UPDATE: 2nd Fulton judge recuses herself from Kemp-Bottoms case

First judge was set to hold a hearing today after the governor sued Atlanta's mayor over the city's coronavirus restrictions
Gov. Brian Kemp’s lawsuit accuses Atlanta Mayor Keisha Lance Bottoms of violating his executive orders by banning gatherings of more than 10 people on city property and requiring people to wear masks in Atlanta.

Credit: BOB ANDRES / ROBERT.ANDRES@AJC.COM

Credit: BOB ANDRES / ROBERT.ANDRES@AJC.COM

Gov. Brian Kemp’s lawsuit accuses Atlanta Mayor Keisha Lance Bottoms of violating his executive orders by banning gatherings of more than 10 people on city property and requiring people to wear masks in Atlanta.

Two Fulton County Superior Court judges on Tuesday recused themselves from a legal battle between Gov. Brian Kemp and Atlanta Mayor Keisha Lance Bottoms over how to respond to the coronavirus pandemic.

Judge Kelly Ellerbe was set to hold the first hearing in the matter at 11 a.m., but the proceeding was canceled less than two hours before its scheduled start. Ellerbe voluntarily recused herself from the case. Attached to her order is a series of emails, including one from Deputy Georgia Attorney General Julie Jacobs that asks Ellerbe to recuse herself.

“After consultation with our client, the State would respectfully request that you recuse yourself from this matter,” Jacobs wrote in the email. “This particular case has drawn significant attention at the state and national level, and therefore, we believe for all parties concerned, that even any potential perception of impropriety could be problematic.”

Addressing the judge’s decision, the Georgia Attorney General’s Office issued a statement saying Ellerbe “notified all of the parties that she spoke with an Appellate Judge ... about a prior opinion that she felt may have some bearing on the issues in this case. Judge Ellerbe became concerned about having had this discussion, and she immediately notified the parties. Our office appreciates Judge Ellerbe’s transparency and professionalism.”

The case was reassigned to Judge Shawn Ellen LaGrua, who quickly and voluntarily recused herself. In an order she filed Tuesday, LaGrua pointed out she worked as an inspector general for Kemp when he served as Georgia’s secretary of state. She added that she “has been and remains under consideration for gubernatorial appointments” by Kemp.

The new judge in the case, Jane C. Barwick, will have to reschedule the hearing for another date.

Meanwhile, the Georgia Municipal Association filed court papers siding with Atlanta, saying the governor “has attempted to usurp local control and Home Rule authority by using emergency powers which do not exist in the Georgia Constitution or in statutory law. There is no indication in Georgia law that the Governor has the power to suspend Home Rule, even in times of an emergency.”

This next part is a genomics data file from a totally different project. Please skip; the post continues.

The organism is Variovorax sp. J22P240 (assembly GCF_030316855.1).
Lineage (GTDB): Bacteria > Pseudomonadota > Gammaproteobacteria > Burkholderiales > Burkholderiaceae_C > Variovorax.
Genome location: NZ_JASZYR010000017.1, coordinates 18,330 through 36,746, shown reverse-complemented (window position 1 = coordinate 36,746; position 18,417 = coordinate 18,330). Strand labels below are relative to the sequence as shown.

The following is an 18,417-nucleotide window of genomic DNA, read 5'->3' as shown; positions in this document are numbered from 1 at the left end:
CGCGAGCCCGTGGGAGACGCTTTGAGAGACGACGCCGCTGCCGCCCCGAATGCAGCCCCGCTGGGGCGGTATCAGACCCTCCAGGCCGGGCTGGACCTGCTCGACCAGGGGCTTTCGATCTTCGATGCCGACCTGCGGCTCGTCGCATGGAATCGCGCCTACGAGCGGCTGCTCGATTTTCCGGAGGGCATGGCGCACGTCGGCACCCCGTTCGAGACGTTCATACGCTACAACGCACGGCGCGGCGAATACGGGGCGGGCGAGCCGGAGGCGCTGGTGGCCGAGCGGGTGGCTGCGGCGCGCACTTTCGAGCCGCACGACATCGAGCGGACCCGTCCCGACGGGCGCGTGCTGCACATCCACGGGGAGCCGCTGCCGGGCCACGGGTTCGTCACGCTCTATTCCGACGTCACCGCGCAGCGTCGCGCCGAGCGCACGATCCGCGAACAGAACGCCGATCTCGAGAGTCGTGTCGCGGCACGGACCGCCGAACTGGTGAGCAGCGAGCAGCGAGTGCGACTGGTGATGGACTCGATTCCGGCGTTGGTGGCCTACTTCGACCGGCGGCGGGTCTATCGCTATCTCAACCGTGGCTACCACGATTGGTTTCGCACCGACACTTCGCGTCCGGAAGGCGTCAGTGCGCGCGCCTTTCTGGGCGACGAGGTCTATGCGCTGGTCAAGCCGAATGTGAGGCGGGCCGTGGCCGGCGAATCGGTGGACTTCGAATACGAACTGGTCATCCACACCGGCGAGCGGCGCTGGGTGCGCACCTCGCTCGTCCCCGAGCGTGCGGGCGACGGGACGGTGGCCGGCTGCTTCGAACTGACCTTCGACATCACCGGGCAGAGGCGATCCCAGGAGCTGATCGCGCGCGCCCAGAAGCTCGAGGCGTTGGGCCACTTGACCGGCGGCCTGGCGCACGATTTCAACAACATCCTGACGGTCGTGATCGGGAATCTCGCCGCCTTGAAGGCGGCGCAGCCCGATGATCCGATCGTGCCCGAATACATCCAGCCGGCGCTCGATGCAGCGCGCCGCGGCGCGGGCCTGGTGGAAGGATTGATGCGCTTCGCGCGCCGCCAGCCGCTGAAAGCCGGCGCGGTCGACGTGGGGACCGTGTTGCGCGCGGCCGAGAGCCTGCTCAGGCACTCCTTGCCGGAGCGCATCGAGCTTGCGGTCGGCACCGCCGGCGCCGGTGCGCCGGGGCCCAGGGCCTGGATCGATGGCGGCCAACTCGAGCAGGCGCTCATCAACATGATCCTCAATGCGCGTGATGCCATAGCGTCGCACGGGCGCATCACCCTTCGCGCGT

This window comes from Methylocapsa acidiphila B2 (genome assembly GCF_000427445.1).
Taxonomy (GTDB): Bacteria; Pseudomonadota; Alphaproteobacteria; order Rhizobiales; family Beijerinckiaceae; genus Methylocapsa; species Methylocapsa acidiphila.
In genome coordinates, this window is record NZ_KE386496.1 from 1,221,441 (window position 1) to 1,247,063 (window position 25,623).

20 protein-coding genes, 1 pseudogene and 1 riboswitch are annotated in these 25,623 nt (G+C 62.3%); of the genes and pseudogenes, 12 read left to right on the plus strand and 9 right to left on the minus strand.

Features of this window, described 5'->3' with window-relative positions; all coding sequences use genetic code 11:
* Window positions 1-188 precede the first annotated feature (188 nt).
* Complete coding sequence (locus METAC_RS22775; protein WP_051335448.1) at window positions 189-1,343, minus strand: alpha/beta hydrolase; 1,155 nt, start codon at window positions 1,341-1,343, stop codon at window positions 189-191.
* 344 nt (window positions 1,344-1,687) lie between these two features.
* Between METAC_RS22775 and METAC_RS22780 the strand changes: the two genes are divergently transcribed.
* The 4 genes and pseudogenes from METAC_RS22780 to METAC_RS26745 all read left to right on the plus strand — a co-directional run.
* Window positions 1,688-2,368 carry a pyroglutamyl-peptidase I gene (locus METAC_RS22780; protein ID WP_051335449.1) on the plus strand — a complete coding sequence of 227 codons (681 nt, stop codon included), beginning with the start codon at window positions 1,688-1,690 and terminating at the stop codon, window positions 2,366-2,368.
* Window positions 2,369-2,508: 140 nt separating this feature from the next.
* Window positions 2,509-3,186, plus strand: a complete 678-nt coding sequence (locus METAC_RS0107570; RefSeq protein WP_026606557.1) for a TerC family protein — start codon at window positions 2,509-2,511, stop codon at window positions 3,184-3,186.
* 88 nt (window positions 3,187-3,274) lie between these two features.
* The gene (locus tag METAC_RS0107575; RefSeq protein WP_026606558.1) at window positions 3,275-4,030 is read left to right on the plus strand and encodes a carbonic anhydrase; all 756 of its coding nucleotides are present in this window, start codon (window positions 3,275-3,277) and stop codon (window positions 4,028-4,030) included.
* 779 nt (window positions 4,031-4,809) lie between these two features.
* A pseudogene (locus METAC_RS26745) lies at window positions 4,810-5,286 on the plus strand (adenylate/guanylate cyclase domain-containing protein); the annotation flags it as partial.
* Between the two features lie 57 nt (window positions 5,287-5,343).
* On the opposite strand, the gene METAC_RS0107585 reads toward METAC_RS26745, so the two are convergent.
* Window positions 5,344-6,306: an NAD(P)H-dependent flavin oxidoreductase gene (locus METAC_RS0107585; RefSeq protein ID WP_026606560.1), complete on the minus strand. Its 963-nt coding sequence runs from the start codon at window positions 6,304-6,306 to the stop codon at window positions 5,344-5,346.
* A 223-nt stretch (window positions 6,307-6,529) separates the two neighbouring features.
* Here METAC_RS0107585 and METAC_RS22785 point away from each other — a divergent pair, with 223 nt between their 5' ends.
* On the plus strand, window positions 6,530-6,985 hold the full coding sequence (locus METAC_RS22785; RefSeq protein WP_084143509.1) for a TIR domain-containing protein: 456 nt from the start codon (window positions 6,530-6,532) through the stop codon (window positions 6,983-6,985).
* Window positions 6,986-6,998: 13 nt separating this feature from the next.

“It should not be within the power of the Governor, emergency or not, to wield legislative and judicial powers to determine by fiat what statutory language adopted by the Georgia General Assembly should be amended to say or what it should be interpreted to say,” the association continued. “As provided for in the Georgia Constitution it is vital that the ‘legislative, judicial, and executive powers shall forever remain separate and distinct; and no person discharging the duties of one shall at the same time exercise the functions of either of the others except as herein provided.‘”

Kemp’s lawsuit accuses Bottoms of violating his executive orders by banning gatherings of more than 10 people on city property and requiring people to wear masks in Atlanta.

Kemp, who has encouraged but not mandated masks in Georgia and who has restricted gatherings of more than 50 people, says cities and counties are barred from enforcing rules that are more or less restrictive than his own. Saying Bottoms has sown confusion among Georgians, Kemp is asking the judge to suspend the mayor’s executive orders and prevent her from “issuing press releases, or making statements to the press, that she has the authority to impose more or less restrictive measures” than him.

Bottoms, who is being considered as a potential vice presidential running mate for Joe Biden, is not backing down. She has accused the Republican governor of playing politics amid the outbreak, pointing out the governor is not suing several other Georgia municipalities that have adopted mask requirements. Athens, Augusta and Savannah are among them.

On Fox News Tuesday, Kemp said Atlanta’s mask requirement is “not the point” but rather it’s the city’s push to reinstate Phase 1 of its pandemic guidelines that urge restaurants to stop in-person dining and encourage residents to stay home for all but essential reasons.

”When we have local mayors that start going either above or beyond the executive orders that I have in place, and try to pull back on our economy and start shutting our economy and shutting our businesses down, with really a knee-jerk reaction, I can’t allow that.”

— Staff writer Greg Bluestein contributed to this article.

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